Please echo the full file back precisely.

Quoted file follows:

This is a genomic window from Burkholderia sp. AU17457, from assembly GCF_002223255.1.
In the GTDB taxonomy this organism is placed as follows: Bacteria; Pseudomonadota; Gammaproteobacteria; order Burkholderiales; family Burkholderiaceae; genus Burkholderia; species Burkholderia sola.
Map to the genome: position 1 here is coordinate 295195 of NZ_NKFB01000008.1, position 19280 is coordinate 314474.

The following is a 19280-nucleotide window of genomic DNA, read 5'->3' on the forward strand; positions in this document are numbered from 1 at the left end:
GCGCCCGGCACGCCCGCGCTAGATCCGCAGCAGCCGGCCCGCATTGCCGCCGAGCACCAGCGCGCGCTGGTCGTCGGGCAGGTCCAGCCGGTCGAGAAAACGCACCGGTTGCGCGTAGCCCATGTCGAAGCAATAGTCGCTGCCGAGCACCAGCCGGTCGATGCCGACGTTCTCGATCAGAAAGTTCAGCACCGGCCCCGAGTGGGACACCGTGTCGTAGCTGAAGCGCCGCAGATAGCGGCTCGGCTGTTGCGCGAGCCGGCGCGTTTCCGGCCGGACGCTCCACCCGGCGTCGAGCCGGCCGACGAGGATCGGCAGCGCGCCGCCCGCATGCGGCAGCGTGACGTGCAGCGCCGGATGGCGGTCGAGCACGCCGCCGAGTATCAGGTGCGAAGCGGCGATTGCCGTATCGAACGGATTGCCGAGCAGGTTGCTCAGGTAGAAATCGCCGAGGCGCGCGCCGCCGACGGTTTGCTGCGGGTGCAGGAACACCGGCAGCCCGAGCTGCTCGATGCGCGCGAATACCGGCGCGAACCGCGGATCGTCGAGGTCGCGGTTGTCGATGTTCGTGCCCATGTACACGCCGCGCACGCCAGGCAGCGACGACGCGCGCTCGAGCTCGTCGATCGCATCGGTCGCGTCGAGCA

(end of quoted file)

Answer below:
This is a genomic window from Burkholderia sp. AU17457, from assembly GCF_002223255.1.
In the GTDB taxonomy this organism is placed as follows: Bacteria; Pseudomonadota; Gammaproteobacteria; order Burkholderiales; family Burkholderiaceae; genus Burkholderia; species Burkholderia sola.
Map to the genome: position 1 here is coordinate 295195 of NZ_NKFB01000008.1, position 19280 is coordinate 314474.

The following is a 19280-nucleotide window of genomic DNA, read 5'->3' on the forward strand; positions in this document are numbered from 1 at the left end:
GCGCCCGGCACGCCCGCGCTAGATCCGCAGCAGCCGGCCCGCATTGCCGCCGAGCACCAGCGCGCGCTGGTCGTCGGGCAGGTCCAGCCGGTCGAGAAAACGCACCGGTTGCGCGTAGCCCATGTCGAAGCAATAGTCGCTGCCGAGCACCAGCCGGTCGATGCCGACGTTCTCGATCAGAAAGTTCAGCACCGGCCCCGAGTGGGACACCGTGTCGTAGCTGAAGCGCCGCAGATAGCGGCTCGGCTGTTGCGCGAGCCGGCGCGTTTCCGGCCGGACGCTCCACCCGGCGTCGAGCCGGCCGACGAGGATCGGCAGCGCGCCGCCCGCATGCGGCAGCGTGACGTGCAGCGCCGGATGGCGGTCGAGCACGCCGCCGAGTATCAGGTGCGAAGCGGCGATTGCCGTATCGAACGGATTGCCGAGCAGGTTGCTCAGGTAGAAATCGCCGAGGCGCGCGCCGCCGACGGTTTGCTGCGGGTGCAGGAACACCGGCAGCCCGAGCTGCTCGATGCGCGCGAATACCGGCGCGAACCGCGGATCGTCGAGGTCGCGGTTGTCGATGTTCGTGCCCATGTACACGCCGCGCACGCCAGGCAGCGACGACGCGCGCTCGAGCTCGTCGATCGCATCGGTCGCGTCGAGCA